Giraffage brings melodic dance music to The Fillmore stage

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Imad Pasha/Staff

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EDM performance as whole — but in particular, the chillwave, bedroom dream-pop vein of EDM — is often directly at odds with its own creation. Producers toil away for hours, tuning every sound and note, remixing and sampling, constantly deconstructing and reconstructing. In short, it’s an art form steeped in perfectionism.

EDM performance, on the other hand, is all about the opposite. It’s about spontaneity; it’s about tactility. It’s about modulating and modifying those sounds, adding new elements and dropping others, all in bombastic fashion. It’s about feeling like someone isn’t merely playing a track off their MacBook through louder speakers.

Generating that sense of presence on stage isn’t easy — and it works better for some than for others. Sweater Beats (real name Antonio Cuna), who opened for Giraffage at the San Francisco-based producer’s sold out show at the Fillmore on Tuesday night, integrated two drum pads and even live electric guitar shredding to create a connection between the auditory and visual experience.

The music of Charlie Yin’s Giraffage project, more so than either of his openers, is difficult to run through that translation. His recent LP Too Real contains some of the most complex, articulate songwriting he’s done, bolstered by collaborations with vocalists such as Japanese Breakfast (Michelle Zauner) to give the whole thing a polished, mature sound. It’s not your typical EDM sound. It’s softer, more melodic. Less repetitive and predictable, and more like an amalgamation of M83’s 80’s-nostalgic Junk and a Muse track than anything most EDM producers are putting out.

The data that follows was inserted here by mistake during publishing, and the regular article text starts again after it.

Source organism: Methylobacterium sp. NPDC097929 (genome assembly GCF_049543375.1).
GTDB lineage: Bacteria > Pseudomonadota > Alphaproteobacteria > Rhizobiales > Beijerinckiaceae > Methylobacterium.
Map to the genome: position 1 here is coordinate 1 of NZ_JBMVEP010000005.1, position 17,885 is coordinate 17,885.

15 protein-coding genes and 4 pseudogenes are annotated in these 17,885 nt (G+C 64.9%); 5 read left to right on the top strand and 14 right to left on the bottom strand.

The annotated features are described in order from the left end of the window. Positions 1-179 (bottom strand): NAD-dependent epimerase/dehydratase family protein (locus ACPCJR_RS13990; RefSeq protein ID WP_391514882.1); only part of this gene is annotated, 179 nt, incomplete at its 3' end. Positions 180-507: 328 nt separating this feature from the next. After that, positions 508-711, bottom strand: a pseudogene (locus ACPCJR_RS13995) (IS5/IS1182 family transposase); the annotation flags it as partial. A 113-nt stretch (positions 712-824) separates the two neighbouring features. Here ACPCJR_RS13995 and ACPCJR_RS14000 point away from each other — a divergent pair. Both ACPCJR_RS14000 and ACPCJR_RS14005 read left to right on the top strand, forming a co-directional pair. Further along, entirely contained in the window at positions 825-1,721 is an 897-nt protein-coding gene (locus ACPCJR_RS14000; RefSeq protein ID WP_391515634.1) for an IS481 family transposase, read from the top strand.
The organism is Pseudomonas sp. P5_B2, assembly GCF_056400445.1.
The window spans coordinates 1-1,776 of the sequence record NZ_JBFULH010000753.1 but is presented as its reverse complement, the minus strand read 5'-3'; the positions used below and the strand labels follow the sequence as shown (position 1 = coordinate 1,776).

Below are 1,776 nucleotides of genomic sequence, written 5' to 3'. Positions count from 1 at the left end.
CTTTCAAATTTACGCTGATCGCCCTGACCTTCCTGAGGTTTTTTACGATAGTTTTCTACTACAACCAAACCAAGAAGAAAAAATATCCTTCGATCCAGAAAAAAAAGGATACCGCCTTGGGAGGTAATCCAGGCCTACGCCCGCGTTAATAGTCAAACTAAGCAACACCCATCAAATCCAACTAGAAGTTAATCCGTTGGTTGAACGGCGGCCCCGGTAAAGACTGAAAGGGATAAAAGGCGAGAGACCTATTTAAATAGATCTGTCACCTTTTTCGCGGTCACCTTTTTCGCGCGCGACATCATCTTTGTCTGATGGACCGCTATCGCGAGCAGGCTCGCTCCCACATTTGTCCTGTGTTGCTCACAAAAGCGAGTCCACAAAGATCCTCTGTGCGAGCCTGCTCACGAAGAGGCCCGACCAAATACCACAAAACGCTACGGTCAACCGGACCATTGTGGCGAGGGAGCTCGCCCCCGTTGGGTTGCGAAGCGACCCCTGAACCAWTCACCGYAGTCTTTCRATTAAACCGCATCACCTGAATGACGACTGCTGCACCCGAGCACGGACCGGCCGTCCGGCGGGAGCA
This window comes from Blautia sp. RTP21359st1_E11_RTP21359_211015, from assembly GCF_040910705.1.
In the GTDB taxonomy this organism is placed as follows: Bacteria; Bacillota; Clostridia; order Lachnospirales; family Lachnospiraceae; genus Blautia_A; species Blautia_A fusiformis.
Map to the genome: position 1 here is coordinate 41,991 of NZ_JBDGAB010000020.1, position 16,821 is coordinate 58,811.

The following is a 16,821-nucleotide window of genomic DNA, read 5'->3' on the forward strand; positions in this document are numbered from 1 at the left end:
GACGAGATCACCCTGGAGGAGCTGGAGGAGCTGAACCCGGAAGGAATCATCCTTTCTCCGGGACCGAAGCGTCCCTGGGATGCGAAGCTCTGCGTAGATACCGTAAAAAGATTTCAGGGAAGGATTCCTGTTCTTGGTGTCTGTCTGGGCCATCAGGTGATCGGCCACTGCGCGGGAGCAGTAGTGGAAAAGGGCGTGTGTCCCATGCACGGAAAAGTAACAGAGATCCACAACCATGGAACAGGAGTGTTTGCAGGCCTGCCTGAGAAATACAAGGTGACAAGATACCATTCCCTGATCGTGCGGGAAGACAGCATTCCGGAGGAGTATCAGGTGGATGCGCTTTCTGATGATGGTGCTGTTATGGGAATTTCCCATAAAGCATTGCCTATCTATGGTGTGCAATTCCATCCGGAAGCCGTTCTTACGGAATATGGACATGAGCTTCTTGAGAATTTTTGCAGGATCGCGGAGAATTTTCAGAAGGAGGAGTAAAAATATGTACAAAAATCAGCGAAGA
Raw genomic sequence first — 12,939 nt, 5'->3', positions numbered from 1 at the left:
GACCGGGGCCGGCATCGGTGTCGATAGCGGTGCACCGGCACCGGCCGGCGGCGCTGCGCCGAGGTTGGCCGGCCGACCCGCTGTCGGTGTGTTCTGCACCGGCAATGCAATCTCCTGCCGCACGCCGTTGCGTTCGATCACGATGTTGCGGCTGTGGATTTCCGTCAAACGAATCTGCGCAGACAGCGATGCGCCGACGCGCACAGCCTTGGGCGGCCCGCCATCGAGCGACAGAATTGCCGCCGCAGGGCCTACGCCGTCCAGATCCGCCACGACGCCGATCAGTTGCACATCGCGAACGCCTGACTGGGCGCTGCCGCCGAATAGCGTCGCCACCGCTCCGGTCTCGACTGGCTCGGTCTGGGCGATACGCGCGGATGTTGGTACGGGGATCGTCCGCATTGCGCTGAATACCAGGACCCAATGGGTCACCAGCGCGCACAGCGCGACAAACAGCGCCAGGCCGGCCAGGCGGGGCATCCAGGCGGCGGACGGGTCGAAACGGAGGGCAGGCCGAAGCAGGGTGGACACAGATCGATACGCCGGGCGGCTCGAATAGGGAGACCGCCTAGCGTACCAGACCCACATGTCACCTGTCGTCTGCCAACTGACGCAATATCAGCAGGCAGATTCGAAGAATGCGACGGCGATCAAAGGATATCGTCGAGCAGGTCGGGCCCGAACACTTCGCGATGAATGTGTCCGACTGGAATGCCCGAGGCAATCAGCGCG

That uniqueness manifested itself in a few ways on stage at the Fillmore. Tucked away behind his table, which itself was surrounded by concentric, LED rings, engulfing him in his own minisphere, Yin was distinctly isolated from the crowd in front of him. The setup itself was placed several feet back in the stage — logistically, it gave his openers space to set up and perform without having to rearrange the stage, but talking to Yin, it wouldn’t be surprising if he appreciated the distance.

The set started with some of the strongest cuts off of Too Real, after which Yin forayed outward, flexing his chops on some more typical remixes (including a well-received sample of “Pony,” the second of the night). Giraffage as a project has often centered more on its sound than its theatrics, and that shows: while Yin carries out all the DJ basics — the knob twisting in and out of drops, the pad tapping, the light bounce in the feet and body motions to cue the audience into the drops — they don’t carry him away. He seems most at home when he can turn, 90 degrees from the audience, to play at his keyboards.

That doesn’t mean the set was unenjoyable. Fans were happy to let Yin explore the subtler sides to his songs, and he was happy in turn to throw in some drop-heavy remixes to keep the crowd’s energy up. But it really was the cuts off of Too Real that made the ticket worth it. The acoustics of the hall bring the songs to life, and the first few seconds of “Do U Want Me,” “Maybes” and “Slowly” instantly drew raucous cheering — a testament to Yin’s ability to craft immediately recognizable and unique tracks.

All the while, the resplendent, psychedelic imagery of his LP’s album cover danced on the screen behind him, from puppies to a skeleton band and everything in between. Giraffage — and in fact, all three performers — had highly engaging light shows, and with Giraffage in particular, it became another layer of the onion, a carefully crafted piece of a large, interlocking puzzle.

After unabated cheers followed his closing song, Yin returned to the stage for an encore, joined by both Sweater Beats and Wingtip. The two openers danced around the stage to the beat as Yin steered the ship home. In a certain way, it served to highlight the line between DJing as a performer and producing as a musician. Nowadays, you’re expected to do both.

And sure, visually, a goofy smile and infectious jumpy energy in a performer are more immediately engaging than a more subdued, keyboard-involved performance. But at the end of the day, it was Giraffage’s tracks that felt and sounded unique and different, and that was the real treat.

Imad Pasha covers music. Contact him at [email protected]. Tweet him at @prappleizer.